Poverty and Causality

Reprint No. 2012:30

Author(s): Tino SanandajiYear: 2012 Title: Critical Review: A Journal of Politics and Society Volume (No.): 24 (1) Pages: 51–59
Online article (restrictions may apply)

David Brady argues that low European poverty rates are a result of the welfare state. His finding relies on a relative measure of poverty, according to which the threshold for being poor differs across countries. Using the American poverty threshold as a fixed measure, though, Western Europe has a poverty rate of 18 percent, higher than that of the United States. Moreover, Brady’s thesis that welfare-state spending explains cross-country differences in inequality does not take account of the problem of reverse causality. Historically, welfare states developed in homogeneous nations that started out with higher levels of social capital and lower inequality. Scandinavia, for example, had unusually low poverty rates a century ago, and even today Americans with Scandinavian ancestry exhibit a poverty rate no higher than that in Scandinavia. Since poverty, social capital, population homogeneity, and the size of the welfare state relate in multiple ways to each other, we cannot rely on cross-country correlations to isolate the causal effect of the welfare state on poverty rates.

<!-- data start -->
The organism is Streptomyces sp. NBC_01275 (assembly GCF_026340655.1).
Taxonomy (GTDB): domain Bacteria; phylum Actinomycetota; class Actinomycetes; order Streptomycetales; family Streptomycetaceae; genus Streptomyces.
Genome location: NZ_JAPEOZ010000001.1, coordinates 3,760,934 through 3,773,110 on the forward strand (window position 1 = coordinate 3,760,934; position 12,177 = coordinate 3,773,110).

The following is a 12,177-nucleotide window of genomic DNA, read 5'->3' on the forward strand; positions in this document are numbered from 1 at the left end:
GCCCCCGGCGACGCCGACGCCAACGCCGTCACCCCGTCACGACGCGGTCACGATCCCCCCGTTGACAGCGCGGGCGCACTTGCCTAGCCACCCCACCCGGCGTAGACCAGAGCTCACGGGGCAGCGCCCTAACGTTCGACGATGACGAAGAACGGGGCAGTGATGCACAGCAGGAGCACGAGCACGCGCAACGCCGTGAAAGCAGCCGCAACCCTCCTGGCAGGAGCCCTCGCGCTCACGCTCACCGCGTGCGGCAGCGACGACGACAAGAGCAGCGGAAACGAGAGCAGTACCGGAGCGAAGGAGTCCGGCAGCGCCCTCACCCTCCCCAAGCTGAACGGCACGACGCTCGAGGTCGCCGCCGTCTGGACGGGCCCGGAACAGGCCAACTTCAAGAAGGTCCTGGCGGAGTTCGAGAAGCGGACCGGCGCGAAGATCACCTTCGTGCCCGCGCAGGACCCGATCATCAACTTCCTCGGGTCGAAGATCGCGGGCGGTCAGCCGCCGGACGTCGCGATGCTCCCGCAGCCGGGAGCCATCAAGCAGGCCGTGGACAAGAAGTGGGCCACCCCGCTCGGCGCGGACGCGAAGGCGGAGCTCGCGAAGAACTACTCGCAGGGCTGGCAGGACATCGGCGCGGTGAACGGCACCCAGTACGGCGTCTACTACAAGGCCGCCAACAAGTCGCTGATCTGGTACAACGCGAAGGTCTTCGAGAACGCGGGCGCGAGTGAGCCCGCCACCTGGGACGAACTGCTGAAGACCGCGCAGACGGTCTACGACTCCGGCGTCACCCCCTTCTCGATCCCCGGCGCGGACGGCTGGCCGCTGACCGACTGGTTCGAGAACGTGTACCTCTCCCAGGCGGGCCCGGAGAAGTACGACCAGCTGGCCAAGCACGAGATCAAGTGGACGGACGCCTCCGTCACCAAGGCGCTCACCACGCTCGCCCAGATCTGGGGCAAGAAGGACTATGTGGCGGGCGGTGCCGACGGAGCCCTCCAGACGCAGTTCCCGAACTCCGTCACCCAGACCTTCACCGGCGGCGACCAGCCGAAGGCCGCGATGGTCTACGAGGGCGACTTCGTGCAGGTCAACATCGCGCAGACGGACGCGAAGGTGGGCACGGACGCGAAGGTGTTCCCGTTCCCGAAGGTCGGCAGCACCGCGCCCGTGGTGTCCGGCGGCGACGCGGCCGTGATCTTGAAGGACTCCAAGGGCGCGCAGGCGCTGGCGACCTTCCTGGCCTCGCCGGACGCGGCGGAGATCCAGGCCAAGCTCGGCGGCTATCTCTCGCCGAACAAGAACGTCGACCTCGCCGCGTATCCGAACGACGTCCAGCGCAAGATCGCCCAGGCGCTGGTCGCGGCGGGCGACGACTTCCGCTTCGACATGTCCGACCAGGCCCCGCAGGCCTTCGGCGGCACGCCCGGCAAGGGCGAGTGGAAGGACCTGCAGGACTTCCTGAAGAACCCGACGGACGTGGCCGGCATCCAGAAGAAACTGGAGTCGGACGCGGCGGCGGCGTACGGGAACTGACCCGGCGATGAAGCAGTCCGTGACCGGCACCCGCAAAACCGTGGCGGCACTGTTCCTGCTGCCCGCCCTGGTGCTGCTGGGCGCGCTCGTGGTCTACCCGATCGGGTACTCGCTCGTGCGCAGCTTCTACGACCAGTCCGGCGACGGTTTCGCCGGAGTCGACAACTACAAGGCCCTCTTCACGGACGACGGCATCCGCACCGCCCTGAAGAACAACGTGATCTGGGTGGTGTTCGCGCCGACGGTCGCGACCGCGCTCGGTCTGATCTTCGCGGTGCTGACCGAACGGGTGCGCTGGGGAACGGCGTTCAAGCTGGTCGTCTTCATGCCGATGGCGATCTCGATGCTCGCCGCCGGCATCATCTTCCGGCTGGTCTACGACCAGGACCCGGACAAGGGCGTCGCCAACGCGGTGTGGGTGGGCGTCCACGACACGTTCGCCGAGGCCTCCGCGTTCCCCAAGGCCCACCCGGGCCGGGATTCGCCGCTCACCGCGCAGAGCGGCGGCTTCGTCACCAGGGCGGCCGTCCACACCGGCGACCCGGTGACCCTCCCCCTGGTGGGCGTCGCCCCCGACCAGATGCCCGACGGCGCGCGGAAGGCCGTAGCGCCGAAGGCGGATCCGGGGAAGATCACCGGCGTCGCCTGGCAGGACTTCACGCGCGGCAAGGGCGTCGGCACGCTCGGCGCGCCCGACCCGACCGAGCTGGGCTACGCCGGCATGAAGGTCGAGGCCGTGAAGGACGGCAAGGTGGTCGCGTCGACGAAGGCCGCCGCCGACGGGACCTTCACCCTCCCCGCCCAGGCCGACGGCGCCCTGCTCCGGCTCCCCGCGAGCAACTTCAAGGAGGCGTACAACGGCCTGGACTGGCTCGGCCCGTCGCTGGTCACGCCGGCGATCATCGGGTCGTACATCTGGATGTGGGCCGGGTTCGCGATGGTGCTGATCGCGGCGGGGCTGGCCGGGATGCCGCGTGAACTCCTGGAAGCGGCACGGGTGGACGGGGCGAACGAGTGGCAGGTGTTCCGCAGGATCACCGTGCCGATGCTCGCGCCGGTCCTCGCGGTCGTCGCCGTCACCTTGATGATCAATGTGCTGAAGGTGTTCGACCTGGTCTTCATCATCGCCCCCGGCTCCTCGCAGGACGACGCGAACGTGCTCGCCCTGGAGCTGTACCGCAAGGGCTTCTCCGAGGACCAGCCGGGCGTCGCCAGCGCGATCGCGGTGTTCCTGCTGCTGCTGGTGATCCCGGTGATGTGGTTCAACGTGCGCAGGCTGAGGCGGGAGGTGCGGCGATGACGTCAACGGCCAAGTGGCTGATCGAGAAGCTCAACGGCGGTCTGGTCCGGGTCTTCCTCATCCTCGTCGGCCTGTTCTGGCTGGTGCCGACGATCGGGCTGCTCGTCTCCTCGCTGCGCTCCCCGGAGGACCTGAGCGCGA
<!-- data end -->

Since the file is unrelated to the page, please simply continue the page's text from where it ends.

Sanandaji, Tino (2012), "Poverty and Causality". Critical Review: A Journal of Politics and Society 24(1), 51–59.

Sick of Inequality?

An Introduction to the Relationship between Inequality and Health

Sick of Inequality.jpg

In this book Andreas Bergh, Therese Nilsson, IFN and Lund University, and Daniel Waldenström, IFN and Paris School of Economics, France, review the latest research on the relationship between inequality and health. What does inequality mean for our health? Does increasing income inequality affect outcomes such as obesity, life expectancy and subjective well-being?


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